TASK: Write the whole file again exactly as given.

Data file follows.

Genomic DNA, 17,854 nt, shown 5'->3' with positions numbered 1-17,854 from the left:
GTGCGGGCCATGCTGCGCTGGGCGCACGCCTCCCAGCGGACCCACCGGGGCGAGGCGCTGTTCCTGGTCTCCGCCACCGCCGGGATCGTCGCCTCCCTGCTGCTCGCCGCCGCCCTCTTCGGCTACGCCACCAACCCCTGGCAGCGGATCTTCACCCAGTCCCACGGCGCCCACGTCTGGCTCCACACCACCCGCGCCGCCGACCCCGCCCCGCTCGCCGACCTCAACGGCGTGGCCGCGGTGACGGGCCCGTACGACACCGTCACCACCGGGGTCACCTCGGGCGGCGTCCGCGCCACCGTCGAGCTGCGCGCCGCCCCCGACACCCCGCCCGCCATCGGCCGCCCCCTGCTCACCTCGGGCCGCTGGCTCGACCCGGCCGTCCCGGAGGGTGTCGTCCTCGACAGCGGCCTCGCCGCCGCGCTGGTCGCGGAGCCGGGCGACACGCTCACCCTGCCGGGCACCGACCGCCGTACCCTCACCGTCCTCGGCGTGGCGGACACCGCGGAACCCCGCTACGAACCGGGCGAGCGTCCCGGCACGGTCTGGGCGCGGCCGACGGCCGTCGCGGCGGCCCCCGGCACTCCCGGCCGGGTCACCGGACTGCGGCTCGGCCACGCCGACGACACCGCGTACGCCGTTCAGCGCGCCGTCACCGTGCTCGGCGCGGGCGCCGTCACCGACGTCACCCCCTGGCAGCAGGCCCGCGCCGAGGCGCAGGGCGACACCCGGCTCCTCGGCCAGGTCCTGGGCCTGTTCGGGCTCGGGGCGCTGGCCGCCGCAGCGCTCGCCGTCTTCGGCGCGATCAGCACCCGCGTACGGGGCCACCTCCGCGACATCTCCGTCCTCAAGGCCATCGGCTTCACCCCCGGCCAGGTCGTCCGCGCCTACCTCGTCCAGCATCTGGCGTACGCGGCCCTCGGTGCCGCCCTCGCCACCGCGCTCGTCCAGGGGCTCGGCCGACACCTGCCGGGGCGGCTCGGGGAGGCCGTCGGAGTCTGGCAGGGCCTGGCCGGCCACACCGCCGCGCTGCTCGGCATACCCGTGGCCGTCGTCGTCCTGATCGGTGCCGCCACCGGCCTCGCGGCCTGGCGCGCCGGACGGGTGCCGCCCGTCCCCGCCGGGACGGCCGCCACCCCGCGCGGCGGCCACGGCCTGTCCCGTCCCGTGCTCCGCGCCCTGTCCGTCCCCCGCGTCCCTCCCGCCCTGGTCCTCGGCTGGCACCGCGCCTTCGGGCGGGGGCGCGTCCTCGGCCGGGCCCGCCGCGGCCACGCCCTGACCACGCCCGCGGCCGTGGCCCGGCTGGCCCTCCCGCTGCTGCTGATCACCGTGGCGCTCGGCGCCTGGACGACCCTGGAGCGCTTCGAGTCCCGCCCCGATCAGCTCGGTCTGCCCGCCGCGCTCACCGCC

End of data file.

Genomic DNA, 17,854 nt, shown 5'->3' with positions numbered 1-17,854 from the left:
GTGCGGGCCATGCTGCGCTGGGCGCACGCCTCCCAGCGGACCCACCGGGGCGAGGCGCTGTTCCTGGTCTCCGCCACCGCCGGGATCGTCGCCTCCCTGCTGCTCGCCGCCGCCCTCTTCGGCTACGCCACCAACCCCTGGCAGCGGATCTTCACCCAGTCCCACGGCGCCCACGTCTGGCTCCACACCACCCGCGCCGCCGACCCCGCCCCGCTCGCCGACCTCAACGGCGTGGCCGCGGTGACGGGCCCGTACGACACCGTCACCACCGGGGTCACCTCGGGCGGCGTCCGCGCCACCGTCGAGCTGCGCGCCGCCCCCGACACCCCGCCCGCCATCGGCCGCCCCCTGCTCACCTCGGGCCGCTGGCTCGACCCGGCCGTCCCGGAGGGTGTCGTCCTCGACAGCGGCCTCGCCGCCGCGCTGGTCGCGGAGCCGGGCGACACGCTCACCCTGCCGGGCACCGACCGCCGTACCCTCACCGTCCTCGGCGTGGCGGACACCGCGGAACCCCGCTACGAACCGGGCGAGCGTCCCGGCACGGTCTGGGCGCGGCCGACGGCCGTCGCGGCGGCCCCCGGCACTCCCGGCCGGGTCACCGGACTGCGGCTCGGCCACGCCGACGACACCGCGTACGCCGTTCAGCGCGCCGTCACCGTGCTCGGCGCGGGCGCCGTCACCGACGTCACCCCCTGGCAGCAGGCCCGCGCCGAGGCGCAGGGCGACACCCGGCTCCTCGGCCAGGTCCTGGGCCTGTTCGGGCTCGGGGCGCTGGCCGCCGCAGCGCTCGCCGTCTTCGGCGCGATCAGCACCCGCGTACGGGGCCACCTCCGCGACATCTCCGTCCTCAAGGCCATCGGCTTCACCCCCGGCCAGGTCGTCCGCGCCTACCTCGTCCAGCATCTGGCGTACGCGGCCCTCGGTGCCGCCCTCGCCACCGCGCTCGTCCAGGGGCTCGGCCGACACCTGCCGGGGCGGCTCGGGGAGGCCGTCGGAGTCTGGCAGGGCCTGGCCGGCCACACCGCCGCGCTGCTCGGCATACCCGTGGCCGTCGTCGTCCTGATCGGTGCCGCCACCGGCCTCGCGGCCTGGCGCGCCGGACGGGTGCCGCCCGTCCCCGCCGGGACGGCCGCCACCCCGCGCGGCGGCCACGGCCTGTCCCGTCCCGTGCTCCGCGCCCTGTCCGTCCCCCGCGTCCCTCCCGCCCTGGTCCTCGGCTGGCACCGCGCCTTCGGGCGGGGGCGCGTCCTCGGCCGGGCCCGCCGCGGCCACGCCCTGACCACGCCCGCGGCCGTGGCCCGGCTGGCCCTCCCGCTGCTGCTGATCACCGTGGCGCTCGGCGCCTGGACGACCCTGGAGCGCTTCGAGTCCCGCCCCGATCAGCTCGGTCTGCCCGCCGCGCTCACCGCC